For the second time this year, Youngstown voters rejected a citizen-initiative charter amendment to ban fracking in the city.
But supporters of the proposal that failed Tuesday and in the May primary said they’ll be back for a third time next year.
“We’re going again,” said Lynn Anderson, a member of the Community Bill of Rights Committee, the lead group supporting the ban.
“This will not stop. We have to save our lives, our air and our water. We’ll keep putting it on the ballot until it passes.”
Also, Youngstown voters overwhelmingly supported a charter amendment, put on the ballot by city council, to eliminate the park and recreation commission, created in 1935. It was defeated 64.2 percent to 35.8 percent Tuesday, according to unofficial results from the Mahoning County Board of Elections.
The Community Bill of Rights Committee was greatly outspent by opponents to the proposed charter amendment. Between June 8 and Oct. 16, the most recent finance reporting period, the committee spent $693 compared with $74,449 by the United Association of Plumbers and Pipefitters Local 396, the organization funding the successful effort to defeat the amendment.
“This amendment was a jobs killer,” said Butch Taylor, the union’s business manager.
In May, the anti-fracking charter amendment failed by 13.7 percentage points compared with 9.7 percentage points Tuesday. But there were 6,749 votes on this issue in May. There were 10,506 on this issue in this election, according to unofficial results.
“This is two-consecutive decisive victories in support of these [fracking] jobs and this investment,” said Mike Chadsey, spokesman for the Ohio Oil and Gas Association. “My hope is it sends a message” to opponents.
Susie Beiersdorfer, a Community Bill of Rights Committee member, said, “We’ll continue on. It will be back in some form or another. We’re not quitting. We’re coming back.”
Tom Humphries, president and chief executive officer of the Youngstown/Warren Regional Chamber, which helped create the Mahoning Valley Coalition for Job Growth and Investment, a group opposed to the amendment, said, “The voters have spoken twice and they are clear. It sends a good message to the [oil and gas] industry that the community understands the importance of this opportunity to grow our economy. It’s more than the drilling; it’s the supply chain that goes along with it.”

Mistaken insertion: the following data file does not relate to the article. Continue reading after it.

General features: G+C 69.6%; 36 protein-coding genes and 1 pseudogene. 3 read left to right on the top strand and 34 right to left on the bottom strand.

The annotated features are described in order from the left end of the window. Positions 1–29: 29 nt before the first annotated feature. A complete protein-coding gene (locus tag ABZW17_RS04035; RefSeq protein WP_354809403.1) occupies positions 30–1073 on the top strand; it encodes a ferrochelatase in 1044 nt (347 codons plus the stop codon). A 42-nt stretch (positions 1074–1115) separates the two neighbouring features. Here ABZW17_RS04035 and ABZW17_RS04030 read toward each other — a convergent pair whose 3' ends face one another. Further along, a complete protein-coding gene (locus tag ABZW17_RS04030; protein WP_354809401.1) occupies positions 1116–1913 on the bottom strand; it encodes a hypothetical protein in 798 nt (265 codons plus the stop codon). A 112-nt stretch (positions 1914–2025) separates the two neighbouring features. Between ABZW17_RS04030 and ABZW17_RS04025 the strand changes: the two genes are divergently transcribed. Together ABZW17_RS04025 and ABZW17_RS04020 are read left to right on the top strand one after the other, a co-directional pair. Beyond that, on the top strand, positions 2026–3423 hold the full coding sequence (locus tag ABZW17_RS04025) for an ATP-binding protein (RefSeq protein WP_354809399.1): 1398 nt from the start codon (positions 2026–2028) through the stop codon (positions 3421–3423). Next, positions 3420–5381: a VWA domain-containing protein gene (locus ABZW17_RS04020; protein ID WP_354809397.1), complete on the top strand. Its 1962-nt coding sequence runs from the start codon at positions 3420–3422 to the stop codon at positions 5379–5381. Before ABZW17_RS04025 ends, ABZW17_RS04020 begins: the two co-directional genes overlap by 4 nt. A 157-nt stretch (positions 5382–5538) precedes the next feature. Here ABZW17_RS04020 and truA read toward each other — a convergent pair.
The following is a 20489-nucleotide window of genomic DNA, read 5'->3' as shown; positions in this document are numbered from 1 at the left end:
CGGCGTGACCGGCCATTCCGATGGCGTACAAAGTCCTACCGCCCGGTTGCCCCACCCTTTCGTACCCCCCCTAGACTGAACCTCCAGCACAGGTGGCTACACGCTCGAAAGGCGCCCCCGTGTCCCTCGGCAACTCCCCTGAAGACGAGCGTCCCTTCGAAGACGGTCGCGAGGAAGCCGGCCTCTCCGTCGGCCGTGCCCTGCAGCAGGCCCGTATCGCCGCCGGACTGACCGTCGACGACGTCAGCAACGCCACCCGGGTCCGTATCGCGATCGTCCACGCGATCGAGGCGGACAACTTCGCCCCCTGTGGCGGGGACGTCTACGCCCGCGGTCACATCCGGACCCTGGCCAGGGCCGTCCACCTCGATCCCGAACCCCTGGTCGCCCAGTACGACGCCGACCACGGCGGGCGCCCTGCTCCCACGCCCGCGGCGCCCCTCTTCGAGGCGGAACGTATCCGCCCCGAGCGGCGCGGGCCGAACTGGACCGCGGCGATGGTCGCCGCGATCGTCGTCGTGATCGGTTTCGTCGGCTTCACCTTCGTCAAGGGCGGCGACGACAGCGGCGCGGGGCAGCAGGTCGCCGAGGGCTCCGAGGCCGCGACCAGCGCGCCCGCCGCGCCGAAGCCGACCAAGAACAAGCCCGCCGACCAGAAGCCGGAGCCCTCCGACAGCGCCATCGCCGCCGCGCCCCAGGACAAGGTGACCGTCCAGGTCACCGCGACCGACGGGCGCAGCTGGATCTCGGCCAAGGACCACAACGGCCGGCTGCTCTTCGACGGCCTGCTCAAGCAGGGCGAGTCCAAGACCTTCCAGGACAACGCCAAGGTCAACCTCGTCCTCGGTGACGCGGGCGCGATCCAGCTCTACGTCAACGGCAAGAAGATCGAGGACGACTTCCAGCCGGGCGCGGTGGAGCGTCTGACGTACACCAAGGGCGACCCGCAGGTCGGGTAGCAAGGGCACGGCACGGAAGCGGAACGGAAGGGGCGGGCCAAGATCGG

Attorney Alan Wenger, a coalition member and chairman of the oil and gas group at the Harrington, Hoppe & Mitchell law firm, said the language on the proposed amendment wasn’t constitutional as it conflicts with state law. But he added that a case likely to be heard by the Ohio Supreme Court on the issue should clear up any confusion regarding a city’s right to supercede state law.
“These folks are very ardent and sincere in their concerns, but I feel the law is very flawed,” he said.
Also Tuesday, Youngstown voters approved a charter amendment to get rid of the five-person park and recreation committee.
There’s been long-standing tension between the commission members, who aren’t paid for their services, and city council and the administration.
City voters in November 2007 approved charter amendments that stripped the power of the commission to hire park employees except the director, and required all commission contracts and purchases to be approved by city council and the board of control.
City council members said the commission had become a hindrance to the effectiveness of the park and recreation department. Commission members complained that city council and the administration had enough to handle in the rest of the city and don’t need to run the park and recreation department.
“I never felt we needed a park board,” said Mayor Charles Sammarone, elected council president Tuesday.